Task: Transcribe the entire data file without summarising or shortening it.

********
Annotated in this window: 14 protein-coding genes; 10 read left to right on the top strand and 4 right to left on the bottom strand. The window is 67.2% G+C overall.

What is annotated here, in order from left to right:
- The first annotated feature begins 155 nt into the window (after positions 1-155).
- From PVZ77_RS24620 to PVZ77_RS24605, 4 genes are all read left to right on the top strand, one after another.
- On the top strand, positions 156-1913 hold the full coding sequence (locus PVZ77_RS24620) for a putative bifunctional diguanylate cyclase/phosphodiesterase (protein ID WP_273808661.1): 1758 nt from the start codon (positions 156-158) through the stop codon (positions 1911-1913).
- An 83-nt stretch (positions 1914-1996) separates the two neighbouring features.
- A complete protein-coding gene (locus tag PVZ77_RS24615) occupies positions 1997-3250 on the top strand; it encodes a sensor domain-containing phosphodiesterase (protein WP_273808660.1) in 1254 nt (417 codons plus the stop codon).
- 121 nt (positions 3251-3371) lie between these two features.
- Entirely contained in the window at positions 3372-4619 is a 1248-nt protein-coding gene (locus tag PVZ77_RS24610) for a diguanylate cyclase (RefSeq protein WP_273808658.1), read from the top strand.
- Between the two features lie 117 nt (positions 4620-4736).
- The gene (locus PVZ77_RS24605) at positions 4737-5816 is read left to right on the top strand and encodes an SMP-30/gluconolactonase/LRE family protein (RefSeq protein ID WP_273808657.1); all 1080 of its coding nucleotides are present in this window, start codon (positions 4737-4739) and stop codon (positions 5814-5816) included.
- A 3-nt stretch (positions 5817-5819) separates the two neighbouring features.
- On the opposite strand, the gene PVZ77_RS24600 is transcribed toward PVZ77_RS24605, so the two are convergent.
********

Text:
Annotated in this window: 14 protein-coding genes; 10 read left to right on the top strand and 4 right to left on the bottom strand. The window is 67.2% G+C overall.

What is annotated here, in order from left to right:
- The first annotated feature begins 155 nt into the window (after positions 1-155).
- From PVZ77_RS24620 to PVZ77_RS24605, 4 genes are all read left to right on the top strand, one after another.
- On the top strand, positions 156-1913 hold the full coding sequence (locus PVZ77_RS24620) for a putative bifunctional diguanylate cyclase/phosphodiesterase (protein ID WP_273808661.1): 1758 nt from the start codon (positions 156-158) through the stop codon (positions 1911-1913).
- An 83-nt stretch (positions 1914-1996) separates the two neighbouring features.
- A complete protein-coding gene (locus tag PVZ77_RS24615) occupies positions 1997-3250 on the top strand; it encodes a sensor domain-containing phosphodiesterase (protein WP_273808660.1) in 1254 nt (417 codons plus the stop codon).
- 121 nt (positions 3251-3371) lie between these two features.
- Entirely contained in the window at positions 3372-4619 is a 1248-nt protein-coding gene (locus tag PVZ77_RS24610) for a diguanylate cyclase (RefSeq protein WP_273808658.1), read from the top strand.
- Between the two features lie 117 nt (positions 4620-4736).
- The gene (locus PVZ77_RS24605) at positions 4737-5816 is read left to right on the top strand and encodes an SMP-30/gluconolactonase/LRE family protein (RefSeq protein ID WP_273808657.1); all 1080 of its coding nucleotides are present in this window, start codon (positions 4737-4739) and stop codon (positions 5814-5816) included.
- A 3-nt stretch (positions 5817-5819) separates the two neighbouring features.
- On the opposite strand, the gene PVZ77_RS24600 is transcribed toward PVZ77_RS24605, so the two are convergent.